I’m a ’70s kid. I grew up in a small town, with a small mall. We had some bigger anchor stores, but the place to be if you were a smart kid, was the RadioShack that sat right in the middle of the mall. I’ve already written about my first job. My second job was this… I arrived for my teenage summer job at the family business. My dad pointed to some boxes in the corner and said, “There’s your job.”
“Unpacking boxes?” I asked.
“Unpack them, learn how to use them, teach everyone else,” he replied.
The boxes were our new RadioShack computer. It took me much of the summer, to figure out how to set it all up and design an inventory database for the plans, blueprints, specifications for Dad’s land surveying and engineering firm. I also wrote a user manual and taught everyone how to use the system for a variety of tasks.
That RadioShack computer, the TRS-80, sold at a price that made it accessible for small businesses like my dad’s. The technology was relatively easy to understand, and the work I did that summer… well, it changed the trajectory of my life. After that first computer, my dad bought me one of my own (my sister got one too), the Tandy 1000, another groundbreaking computer at an an affordable price point.
RadioShack was my go-to place for electronic parts and advice. The place was staffed with the very best types of nerds, the ones who cared about the tech and were happy to share the advice. The last time I went to RadioShack was about two years ago, before the one in our neighborhood finally closed. On that visit, the counter help was still knowledgeable, but the inventory was lower quality than it used to be, and I think we were the only customers in the store.
Earlier today, Joseph Magnacca, CEO of RadioShack, said, “For the past 18 months we have been working hard on our turnaround plan.”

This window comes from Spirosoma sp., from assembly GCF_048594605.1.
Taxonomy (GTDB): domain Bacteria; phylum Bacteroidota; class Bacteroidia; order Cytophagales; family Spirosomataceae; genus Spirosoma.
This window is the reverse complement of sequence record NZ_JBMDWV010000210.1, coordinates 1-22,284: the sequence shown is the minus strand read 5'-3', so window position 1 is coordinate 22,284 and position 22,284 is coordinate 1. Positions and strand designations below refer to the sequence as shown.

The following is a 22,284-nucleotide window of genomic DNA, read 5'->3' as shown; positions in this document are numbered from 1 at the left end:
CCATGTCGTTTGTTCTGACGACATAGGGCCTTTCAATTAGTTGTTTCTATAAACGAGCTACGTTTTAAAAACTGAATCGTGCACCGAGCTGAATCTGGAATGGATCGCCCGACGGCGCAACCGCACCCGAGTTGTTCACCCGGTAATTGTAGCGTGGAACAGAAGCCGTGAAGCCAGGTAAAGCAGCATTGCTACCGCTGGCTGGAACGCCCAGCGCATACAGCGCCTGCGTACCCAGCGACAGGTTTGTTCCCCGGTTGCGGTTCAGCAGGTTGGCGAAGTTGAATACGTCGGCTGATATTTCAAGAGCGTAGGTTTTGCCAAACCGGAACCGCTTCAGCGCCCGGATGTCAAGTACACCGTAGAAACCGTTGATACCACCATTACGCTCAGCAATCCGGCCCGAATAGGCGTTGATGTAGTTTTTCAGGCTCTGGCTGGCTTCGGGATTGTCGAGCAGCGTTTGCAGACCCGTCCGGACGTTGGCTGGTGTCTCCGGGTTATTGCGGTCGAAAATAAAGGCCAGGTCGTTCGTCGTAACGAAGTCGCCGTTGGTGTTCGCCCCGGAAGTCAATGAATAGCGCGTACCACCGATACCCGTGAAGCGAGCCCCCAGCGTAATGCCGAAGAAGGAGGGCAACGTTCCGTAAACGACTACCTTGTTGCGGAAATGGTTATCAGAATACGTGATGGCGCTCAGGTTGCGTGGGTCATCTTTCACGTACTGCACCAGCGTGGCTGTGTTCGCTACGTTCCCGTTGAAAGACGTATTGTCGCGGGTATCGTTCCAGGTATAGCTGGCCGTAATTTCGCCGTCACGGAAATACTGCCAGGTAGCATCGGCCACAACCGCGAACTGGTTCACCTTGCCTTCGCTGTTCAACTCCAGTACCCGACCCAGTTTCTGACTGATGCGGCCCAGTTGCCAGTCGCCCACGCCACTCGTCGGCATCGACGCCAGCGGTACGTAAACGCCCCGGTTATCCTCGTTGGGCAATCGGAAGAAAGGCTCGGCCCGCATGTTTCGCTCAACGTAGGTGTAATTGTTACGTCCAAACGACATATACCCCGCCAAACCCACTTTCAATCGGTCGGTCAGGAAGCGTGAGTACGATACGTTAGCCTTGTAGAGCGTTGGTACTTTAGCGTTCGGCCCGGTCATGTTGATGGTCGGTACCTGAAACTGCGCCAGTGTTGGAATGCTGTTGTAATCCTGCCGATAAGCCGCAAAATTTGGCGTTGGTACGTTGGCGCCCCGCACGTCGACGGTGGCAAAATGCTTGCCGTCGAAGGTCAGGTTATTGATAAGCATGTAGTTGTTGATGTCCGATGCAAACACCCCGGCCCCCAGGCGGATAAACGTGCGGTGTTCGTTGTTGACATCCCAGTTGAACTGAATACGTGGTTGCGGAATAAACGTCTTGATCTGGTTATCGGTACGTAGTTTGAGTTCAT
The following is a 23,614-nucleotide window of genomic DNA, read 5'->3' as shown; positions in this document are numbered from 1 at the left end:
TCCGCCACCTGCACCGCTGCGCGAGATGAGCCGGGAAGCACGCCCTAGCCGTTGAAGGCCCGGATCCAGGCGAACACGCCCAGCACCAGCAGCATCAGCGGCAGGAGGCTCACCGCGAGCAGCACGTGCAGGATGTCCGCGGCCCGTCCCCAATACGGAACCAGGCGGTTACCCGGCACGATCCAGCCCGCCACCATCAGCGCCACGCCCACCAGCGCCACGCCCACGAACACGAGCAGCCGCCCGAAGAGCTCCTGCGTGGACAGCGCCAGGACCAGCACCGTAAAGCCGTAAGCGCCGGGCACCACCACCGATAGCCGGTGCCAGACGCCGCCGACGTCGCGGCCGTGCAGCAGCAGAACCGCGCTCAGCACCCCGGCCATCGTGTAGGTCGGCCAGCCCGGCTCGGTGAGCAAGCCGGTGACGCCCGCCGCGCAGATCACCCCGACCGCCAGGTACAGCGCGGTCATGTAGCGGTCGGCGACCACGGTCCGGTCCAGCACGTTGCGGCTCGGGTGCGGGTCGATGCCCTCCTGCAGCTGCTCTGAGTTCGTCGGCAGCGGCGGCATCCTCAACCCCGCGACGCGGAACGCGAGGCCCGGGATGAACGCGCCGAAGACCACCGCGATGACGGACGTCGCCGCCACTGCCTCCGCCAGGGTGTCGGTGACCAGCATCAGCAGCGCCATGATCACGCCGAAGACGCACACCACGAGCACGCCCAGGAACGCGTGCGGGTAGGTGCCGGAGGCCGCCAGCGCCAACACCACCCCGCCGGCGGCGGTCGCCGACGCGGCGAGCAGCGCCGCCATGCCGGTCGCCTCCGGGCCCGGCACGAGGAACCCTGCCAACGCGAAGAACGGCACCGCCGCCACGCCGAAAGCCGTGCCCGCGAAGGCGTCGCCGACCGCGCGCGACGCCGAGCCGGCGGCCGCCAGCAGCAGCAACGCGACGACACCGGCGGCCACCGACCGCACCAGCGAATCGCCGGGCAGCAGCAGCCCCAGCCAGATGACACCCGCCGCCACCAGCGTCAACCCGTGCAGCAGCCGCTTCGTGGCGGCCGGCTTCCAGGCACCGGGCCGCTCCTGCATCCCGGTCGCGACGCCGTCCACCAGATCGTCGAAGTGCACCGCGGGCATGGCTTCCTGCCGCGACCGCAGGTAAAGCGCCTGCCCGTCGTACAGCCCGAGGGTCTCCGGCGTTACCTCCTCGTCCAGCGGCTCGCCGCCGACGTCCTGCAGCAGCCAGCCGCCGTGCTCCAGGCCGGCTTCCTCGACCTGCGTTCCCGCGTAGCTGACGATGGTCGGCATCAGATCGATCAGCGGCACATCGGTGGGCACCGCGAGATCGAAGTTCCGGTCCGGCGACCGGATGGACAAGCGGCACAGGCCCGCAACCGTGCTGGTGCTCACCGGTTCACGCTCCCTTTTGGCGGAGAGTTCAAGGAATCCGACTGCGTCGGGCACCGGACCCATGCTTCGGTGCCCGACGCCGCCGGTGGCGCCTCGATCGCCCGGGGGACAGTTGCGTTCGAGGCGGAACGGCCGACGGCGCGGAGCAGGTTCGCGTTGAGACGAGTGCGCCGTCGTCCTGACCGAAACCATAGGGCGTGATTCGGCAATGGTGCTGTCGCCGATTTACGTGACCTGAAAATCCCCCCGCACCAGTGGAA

Maybe this is the problem. The electronics businesses is incredibly fast-moving; RadioShack has become the turtle of the industry. When they introduced a rebranding effort a few years ago (remember when they wanted to be called “The Shack”), even I cringed at how lame and tired it sounded; like your parents asking you to call them by their first names.
Competing in this industry takes innovation. Think of all the changes we’ve seen in the past decade from Apple or Amazon or Google. RadioShack had to be aware that consumers and their expectations were changing.
From my view of the heyday in the 70s and 80s, I think RadioShack should have focused on their core competency, the encyclopedic knowledge of the employees behind the counter. They knew the answer to a lot of consumer questions. And when they didn’t, they bounced the question off another colleague in the store. Once, I even waited while a RadioShack employee “phoned a friend” to get me some advice. I don’t personally know where this knowledge came from; was it built in RadioShack training programs, or was it just their culture of hiring knowledgeable geeks? It didn’t matter. That was the culture, dependably from store to store.